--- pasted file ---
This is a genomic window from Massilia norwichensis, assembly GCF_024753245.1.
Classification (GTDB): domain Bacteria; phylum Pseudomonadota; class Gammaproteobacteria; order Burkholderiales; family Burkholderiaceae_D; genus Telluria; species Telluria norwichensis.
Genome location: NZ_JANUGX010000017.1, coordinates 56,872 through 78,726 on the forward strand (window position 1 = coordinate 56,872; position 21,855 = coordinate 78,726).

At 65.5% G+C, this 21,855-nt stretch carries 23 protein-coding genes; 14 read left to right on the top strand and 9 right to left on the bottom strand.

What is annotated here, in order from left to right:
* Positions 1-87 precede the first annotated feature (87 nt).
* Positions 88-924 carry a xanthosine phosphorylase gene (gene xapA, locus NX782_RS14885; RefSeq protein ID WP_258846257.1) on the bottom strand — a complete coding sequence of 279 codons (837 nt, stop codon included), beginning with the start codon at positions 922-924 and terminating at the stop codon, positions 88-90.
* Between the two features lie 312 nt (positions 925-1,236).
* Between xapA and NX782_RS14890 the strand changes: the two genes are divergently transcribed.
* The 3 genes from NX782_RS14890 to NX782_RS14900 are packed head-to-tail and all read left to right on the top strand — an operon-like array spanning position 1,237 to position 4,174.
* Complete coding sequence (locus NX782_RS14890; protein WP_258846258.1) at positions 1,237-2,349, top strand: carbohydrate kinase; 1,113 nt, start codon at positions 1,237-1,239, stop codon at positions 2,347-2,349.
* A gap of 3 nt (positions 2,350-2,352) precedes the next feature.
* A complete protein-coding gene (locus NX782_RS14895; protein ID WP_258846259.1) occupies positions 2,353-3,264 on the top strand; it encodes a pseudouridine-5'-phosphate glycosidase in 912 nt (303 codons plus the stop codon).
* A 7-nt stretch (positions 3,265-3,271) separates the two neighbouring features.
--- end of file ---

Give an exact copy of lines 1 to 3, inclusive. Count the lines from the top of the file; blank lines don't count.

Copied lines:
This is a genomic window from Massilia norwichensis, assembly GCF_024753245.1.
Classification (GTDB): domain Bacteria; phylum Pseudomonadota; class Gammaproteobacteria; order Burkholderiales; family Burkholderiaceae_D; genus Telluria; species Telluria norwichensis.
Genome location: NZ_JANUGX010000017.1, coordinates 56,872 through 78,726 on the forward strand (window position 1 = coordinate 56,872; position 21,855 = coordinate 78,726).